From personal struggles to poetic expression: Dornsife fellow Douglas Manuel publishes a book about his identity
Douglas Manuel stumbled upon poetry by chance.
Manuel, a Middleton and Dornsife Fellow and a doctoral candidate in literature and creative writing, focuses his writing on the turmoil confronting a black man in 21st-century America.
Earlier this year, Manuel published his first collection of poems in a book, Testify, where he spoke on these issues.
His works have been featured on the Poetry Foundation’s website and have won him multiple awards — yet Manuel did not originally plan to become a poet.
Manuel began his literary career as an undergraduate student studying creative writing at Arizona State University, where he delved into fiction writing. Yet he explains that fiction writing just didn’t seem to stick.
“What I realized is that I kind of wrote the same story every time, kind of this young black guy that can’t find himself, who has lots of white friends, so he feels out of place,” Manuel said.
Mentor and English professor Bob Haynes suggested that Manuel take his poetry class, and Manuel was hooked immediately.
“I found friends dead and alive in poetry books — then I wanted to see if I could do it,” Manuel said. “Also, I knew I wanted to do something with the least injustice as possible to the world. One of my favorite quotes from Mark Doty is, ‘The world will never be worse off from somebody creating another poem.’”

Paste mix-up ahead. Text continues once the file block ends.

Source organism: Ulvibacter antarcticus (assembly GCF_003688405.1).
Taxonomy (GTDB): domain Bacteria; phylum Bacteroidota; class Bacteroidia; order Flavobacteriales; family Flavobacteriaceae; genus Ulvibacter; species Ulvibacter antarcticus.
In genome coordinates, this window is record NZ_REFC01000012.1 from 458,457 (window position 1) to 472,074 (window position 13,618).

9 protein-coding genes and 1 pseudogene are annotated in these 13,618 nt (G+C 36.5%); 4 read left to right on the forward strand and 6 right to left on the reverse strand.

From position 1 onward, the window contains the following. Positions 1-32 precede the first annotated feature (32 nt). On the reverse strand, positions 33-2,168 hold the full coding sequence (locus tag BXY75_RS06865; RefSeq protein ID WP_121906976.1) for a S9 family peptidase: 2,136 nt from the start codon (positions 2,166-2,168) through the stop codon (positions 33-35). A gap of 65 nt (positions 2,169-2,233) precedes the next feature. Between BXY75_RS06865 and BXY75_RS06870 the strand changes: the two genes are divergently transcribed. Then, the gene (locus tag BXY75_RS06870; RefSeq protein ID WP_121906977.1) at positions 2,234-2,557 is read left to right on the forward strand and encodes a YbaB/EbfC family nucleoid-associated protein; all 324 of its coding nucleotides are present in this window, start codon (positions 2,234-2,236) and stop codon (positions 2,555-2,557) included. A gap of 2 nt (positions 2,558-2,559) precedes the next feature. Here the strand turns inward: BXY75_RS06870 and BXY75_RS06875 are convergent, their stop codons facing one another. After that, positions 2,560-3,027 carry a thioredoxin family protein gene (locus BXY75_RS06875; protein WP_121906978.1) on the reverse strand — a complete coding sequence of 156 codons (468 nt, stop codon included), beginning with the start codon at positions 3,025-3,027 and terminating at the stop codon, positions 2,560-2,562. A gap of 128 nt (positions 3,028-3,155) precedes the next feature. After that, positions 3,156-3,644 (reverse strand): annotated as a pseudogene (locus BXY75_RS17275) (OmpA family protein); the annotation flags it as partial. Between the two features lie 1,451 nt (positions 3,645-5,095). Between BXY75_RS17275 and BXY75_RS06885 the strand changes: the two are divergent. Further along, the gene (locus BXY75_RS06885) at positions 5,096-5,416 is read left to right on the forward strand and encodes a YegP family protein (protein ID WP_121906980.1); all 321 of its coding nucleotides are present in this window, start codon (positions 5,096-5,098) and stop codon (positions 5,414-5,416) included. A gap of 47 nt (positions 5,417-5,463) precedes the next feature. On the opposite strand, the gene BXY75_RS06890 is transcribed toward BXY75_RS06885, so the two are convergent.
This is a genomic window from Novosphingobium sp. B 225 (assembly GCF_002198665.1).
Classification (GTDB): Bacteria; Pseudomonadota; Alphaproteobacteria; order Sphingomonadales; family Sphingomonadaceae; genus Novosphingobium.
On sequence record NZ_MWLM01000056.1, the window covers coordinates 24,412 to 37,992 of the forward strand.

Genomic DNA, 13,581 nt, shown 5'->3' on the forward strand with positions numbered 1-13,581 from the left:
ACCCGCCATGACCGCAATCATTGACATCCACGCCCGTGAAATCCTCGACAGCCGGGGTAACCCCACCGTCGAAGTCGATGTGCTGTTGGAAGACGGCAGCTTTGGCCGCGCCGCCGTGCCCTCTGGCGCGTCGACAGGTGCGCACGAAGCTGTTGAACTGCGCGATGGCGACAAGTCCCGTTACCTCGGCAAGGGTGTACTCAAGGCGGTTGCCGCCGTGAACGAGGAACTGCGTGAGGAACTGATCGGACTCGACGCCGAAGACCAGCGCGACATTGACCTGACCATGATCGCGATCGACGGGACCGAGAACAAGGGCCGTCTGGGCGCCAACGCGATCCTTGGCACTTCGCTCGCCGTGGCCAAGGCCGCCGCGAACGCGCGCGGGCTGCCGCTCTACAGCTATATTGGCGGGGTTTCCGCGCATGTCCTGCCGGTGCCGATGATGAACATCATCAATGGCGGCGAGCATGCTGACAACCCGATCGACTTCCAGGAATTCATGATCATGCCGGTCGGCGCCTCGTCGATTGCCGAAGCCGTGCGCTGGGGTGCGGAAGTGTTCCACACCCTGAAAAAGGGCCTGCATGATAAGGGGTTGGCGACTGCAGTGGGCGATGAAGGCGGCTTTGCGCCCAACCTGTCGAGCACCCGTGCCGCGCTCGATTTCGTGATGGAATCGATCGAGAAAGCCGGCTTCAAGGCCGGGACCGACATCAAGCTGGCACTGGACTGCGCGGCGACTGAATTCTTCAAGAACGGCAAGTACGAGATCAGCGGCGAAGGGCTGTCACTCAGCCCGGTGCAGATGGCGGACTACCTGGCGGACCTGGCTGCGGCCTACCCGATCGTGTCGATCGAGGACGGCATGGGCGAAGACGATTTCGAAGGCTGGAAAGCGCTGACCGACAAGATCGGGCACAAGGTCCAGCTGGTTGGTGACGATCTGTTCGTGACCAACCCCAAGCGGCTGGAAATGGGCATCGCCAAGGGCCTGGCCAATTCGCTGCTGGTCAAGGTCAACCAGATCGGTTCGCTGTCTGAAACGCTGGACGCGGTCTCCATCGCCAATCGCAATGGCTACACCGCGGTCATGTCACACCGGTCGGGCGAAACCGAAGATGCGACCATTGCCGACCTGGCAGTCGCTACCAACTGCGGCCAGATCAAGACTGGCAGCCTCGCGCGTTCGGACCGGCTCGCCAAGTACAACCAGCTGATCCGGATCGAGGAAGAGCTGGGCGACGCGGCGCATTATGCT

Manuel’s poems are rooted in his upbringing and coming-of-age experiences, and his reconciliation with the looming questions of his identity as he is caught between two worlds: his father’s house and his private Catholic school.
“I think the two biggest catalysts of Testify would be my mom’s death when I was 8 and my father’s long prison sentence,” Manuel said. “I was raised by my auntie … so, I was always kind of straddling those two worlds. I was always told when I was in the black space … I wasn’t black enough and then when I was at school, suddenly, I was too black — I always felt out of place.”
Manuel’s personal struggles were reflected in his poems, as he worked to figure out who he was, beyond the influence of society and his father’s past.
As a poet, some of Manuel’s biggest literary inspirations include black poets Yusef Komunyakaa and James Baldwin. Manuel writes for 30 minutes to an hour a day and explains that conquering the blank page is the most difficult part of writing .
While the young poet doesn’t believe in writer’s block, he acknowledges the hurdles of getting started and encourages writers to always put something at the top of the page, whether that be the prompt or a quote, just to get the ball rolling.
In addition to pursuing a doctorate degree, Manuel was also the poetry editor for Gold Line Press and a managing editor for Ricochet Editions, a small line of presses run by students and alumni from the university’s Ph. D. program in creative writing. Manuel’s poems have also appeared in numerous places including the Rhino, North American Review, The Chattahoochee Review, New Orleans Review, Crab Creek Review and Many Mountains Moving.
Manuel also has poetry readings on a regular basis, where he aims to bring body to the poetry he is so passionate about. He also recently performed a poetry reading at the Claremont Public Library on Sunday.
However, Manuel is only getting started. Upon finishing up his doctorate degree, Manuel hopes to jump into the worlds of academia, publishing or nonprofits.